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Is buying diamond jewellery a good investment?

Diamonds are increasingly gifted in engagements, birthdays and anniversaries. While gifting is a personal choice, it should not be confused as an investment. There are reasons why diamonds don’t qualify as a good investment.

Once a school friend of mine posted something on the group chat that took me by surprise. He said that every wedding anniversary, he gifts a diamond ring to his wife. He has been married for more than two decades, so I presume his wife must have at least 15 diamond rings by now. 

Diamonds are increasingly gifted in engagements, birthdays and anniversaries. While gifting is a personal choice, it should not be confused as an investment (which my friend did). 

There are reasons why diamonds don’t qualify as a good investment.

Falling Prices

There is a growing glut of rough diamonds that has put pressure on its prices. Rough diamond prices have been falling globally since 2011. In the past five years, Diamond index is down by 11%, according to International Diamond Exchange (IDEX). 


Also at the retail end, diamonds prices have fallen in the last decade. However, it has differed widely depending upon its grades. Diamond grading is done on the parameters of 4Cs – Colour, Clarity, Cut and Carat weight. Clarity refer to quality of stone and are classified as IF (Internally Flawless), VVS (Very Very Small Inclusion), VS (Very Small Inclusion), SI (Small Inclusion) and I (Included) and in that order of diminishing clarity.  

VVS1 grade of diamonds were down by 47 percent in dollar terms (See chart). However, thanks to depreciation of rupee, it fell by 21 percent in rupees, during the same period. VS1 grade of diamonds were also down 37% (-7 percent in rupees), while SI1 and I1 were down by 32% (1 percent in rupees) and 33% respectively (-1 percent in rupees). For the analysis, prices have been considered for the ‘round’ diamonds of 1/4th carat in weight and for the near colourless ‘H’ variety.

While rupee depreciation provided cushioning to Indian prices, it is likely that Indian manufacturers would have factored such forex losses (from imports) in the form of higher mark-ups.


In short, investing in diamond would have eroded your wealth in the past decade. Gold in comparison did relatively better – it was up 84% during the same period, while equities (Sensex) gave a return of 141 percent. Equities gave an inflation-beating CAGR of 9-10% for its investors.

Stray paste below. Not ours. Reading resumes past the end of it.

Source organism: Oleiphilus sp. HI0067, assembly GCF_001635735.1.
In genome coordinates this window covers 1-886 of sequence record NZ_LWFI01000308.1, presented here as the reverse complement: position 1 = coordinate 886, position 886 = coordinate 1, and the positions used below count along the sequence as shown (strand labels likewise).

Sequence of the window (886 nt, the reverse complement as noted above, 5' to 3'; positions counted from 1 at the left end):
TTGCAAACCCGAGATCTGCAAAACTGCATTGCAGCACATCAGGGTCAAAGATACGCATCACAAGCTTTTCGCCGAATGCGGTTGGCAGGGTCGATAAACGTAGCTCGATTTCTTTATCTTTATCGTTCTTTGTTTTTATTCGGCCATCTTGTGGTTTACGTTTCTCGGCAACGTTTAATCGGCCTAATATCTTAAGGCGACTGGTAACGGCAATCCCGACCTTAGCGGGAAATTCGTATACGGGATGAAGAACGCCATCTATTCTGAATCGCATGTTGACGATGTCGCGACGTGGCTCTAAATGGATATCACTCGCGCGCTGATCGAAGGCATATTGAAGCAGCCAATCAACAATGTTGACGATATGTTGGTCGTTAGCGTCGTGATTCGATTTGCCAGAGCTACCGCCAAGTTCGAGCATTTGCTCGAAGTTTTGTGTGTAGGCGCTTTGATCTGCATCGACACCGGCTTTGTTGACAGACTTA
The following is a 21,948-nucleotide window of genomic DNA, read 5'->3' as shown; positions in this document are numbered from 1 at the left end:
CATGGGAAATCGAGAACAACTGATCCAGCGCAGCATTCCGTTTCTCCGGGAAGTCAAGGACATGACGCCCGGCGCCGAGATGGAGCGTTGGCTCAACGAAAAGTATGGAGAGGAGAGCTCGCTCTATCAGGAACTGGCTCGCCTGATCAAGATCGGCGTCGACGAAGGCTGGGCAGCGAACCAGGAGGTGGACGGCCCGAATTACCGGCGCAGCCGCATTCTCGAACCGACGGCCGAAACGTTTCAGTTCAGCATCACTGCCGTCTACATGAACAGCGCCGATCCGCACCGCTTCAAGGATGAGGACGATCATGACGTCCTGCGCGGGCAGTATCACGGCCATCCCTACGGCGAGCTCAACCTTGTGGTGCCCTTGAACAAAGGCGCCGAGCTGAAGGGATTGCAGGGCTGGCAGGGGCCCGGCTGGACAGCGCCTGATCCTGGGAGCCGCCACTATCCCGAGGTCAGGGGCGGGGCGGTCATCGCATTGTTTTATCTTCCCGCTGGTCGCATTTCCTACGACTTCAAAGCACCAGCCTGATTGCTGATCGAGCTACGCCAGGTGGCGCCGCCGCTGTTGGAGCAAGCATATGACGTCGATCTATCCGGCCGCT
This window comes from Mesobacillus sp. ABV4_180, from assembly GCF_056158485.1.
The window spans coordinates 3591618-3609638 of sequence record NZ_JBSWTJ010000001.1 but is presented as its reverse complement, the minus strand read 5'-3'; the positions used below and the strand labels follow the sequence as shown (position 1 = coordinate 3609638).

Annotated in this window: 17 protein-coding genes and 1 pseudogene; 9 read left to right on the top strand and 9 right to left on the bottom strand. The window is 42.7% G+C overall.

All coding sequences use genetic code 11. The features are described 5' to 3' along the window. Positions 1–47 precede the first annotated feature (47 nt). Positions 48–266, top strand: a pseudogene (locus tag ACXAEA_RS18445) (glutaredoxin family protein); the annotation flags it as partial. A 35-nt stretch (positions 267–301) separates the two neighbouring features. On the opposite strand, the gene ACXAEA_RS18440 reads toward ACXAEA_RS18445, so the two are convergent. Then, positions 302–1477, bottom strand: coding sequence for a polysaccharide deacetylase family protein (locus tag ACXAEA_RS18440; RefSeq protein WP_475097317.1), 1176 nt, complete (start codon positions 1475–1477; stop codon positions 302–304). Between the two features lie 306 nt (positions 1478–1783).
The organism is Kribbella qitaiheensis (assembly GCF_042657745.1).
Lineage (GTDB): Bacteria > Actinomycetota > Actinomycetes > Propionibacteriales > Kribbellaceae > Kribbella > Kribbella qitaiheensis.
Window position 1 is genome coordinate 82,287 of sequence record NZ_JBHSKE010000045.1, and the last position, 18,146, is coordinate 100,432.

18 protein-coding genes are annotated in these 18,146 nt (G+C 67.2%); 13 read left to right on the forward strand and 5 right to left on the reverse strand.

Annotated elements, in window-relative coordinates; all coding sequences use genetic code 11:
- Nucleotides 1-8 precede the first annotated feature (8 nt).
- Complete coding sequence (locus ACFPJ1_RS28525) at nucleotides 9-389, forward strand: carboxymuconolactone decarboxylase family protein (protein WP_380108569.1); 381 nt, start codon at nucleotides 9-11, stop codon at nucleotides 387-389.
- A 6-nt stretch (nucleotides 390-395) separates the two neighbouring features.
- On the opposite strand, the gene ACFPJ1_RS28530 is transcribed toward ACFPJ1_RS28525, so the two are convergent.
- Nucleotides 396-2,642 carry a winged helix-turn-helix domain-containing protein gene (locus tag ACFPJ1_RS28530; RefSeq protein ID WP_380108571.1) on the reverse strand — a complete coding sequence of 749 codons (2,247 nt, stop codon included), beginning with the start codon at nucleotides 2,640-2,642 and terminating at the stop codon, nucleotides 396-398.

Unlike gold or silver, which has a very liquid secondary market, it is not easy to sell diamonds. Except for some large retailers, there are no transparent mechanisms of pricing or a system of buy-backs. A precious metal like gold is fungible and liquid. It could be stored and sold anytime in the market. However, that couldn’t be said about diamonds. 

Huge Mark-up

When you buy diamond jewellery, you don’t get diamonds for its entire value. For instance, on purchasing a diamond worth Rs 50,000, about 17 percent goes towards gold charges (as part of jewellery), another 8 per cent towards making charges and another 3 percent as GST. So, effectively, only 72% of the purchase value is allocated towards buying diamonds.



Making charges are a form of mark-ups and over the years it has supposedly increased to help support diamond rates in the market. So, when you sell diamond jewellery, you will get value only for diamond and gold (mostly at a discount to current rates), while foregoing making charges and government taxes. This will further dent diamond’s price performance. 

Poor Secondary Market

Unlike gold or silver, which has a very liquid secondary market, it is not easy to sell diamonds. Except for some large retailers, there are no transparent mechanisms of pricing or a system of buy-backs. A precious metal like gold is fungible and liquid. It could be stored and sold anytime in the market. However, that couldn’t be said about diamonds. 

Bigger is Better

A one carat solitaire (single diamond piece) ring is more expensive than a 25-stone cluster ring. That’s because larger stones are rarer than smaller stones of the same quality. Moreover, if you are in the habit of buying many diamond rings – probably you stand to lose. Diamond prices usually rise in proportion to their size. Some experts in fact advise buying diamonds upwards of a carat. However, that might not suit everyone’s pocket. 

In a Nutshell

Diamonds might be a girl’s best friends. However, its poor price performance and an illiquid secondary market make it a poor investment candidate. So, buy diamonds only for once-in-a-lifetime gifting and nothing more. Adopt equities or other financial asset classes for meeting your investment goals.

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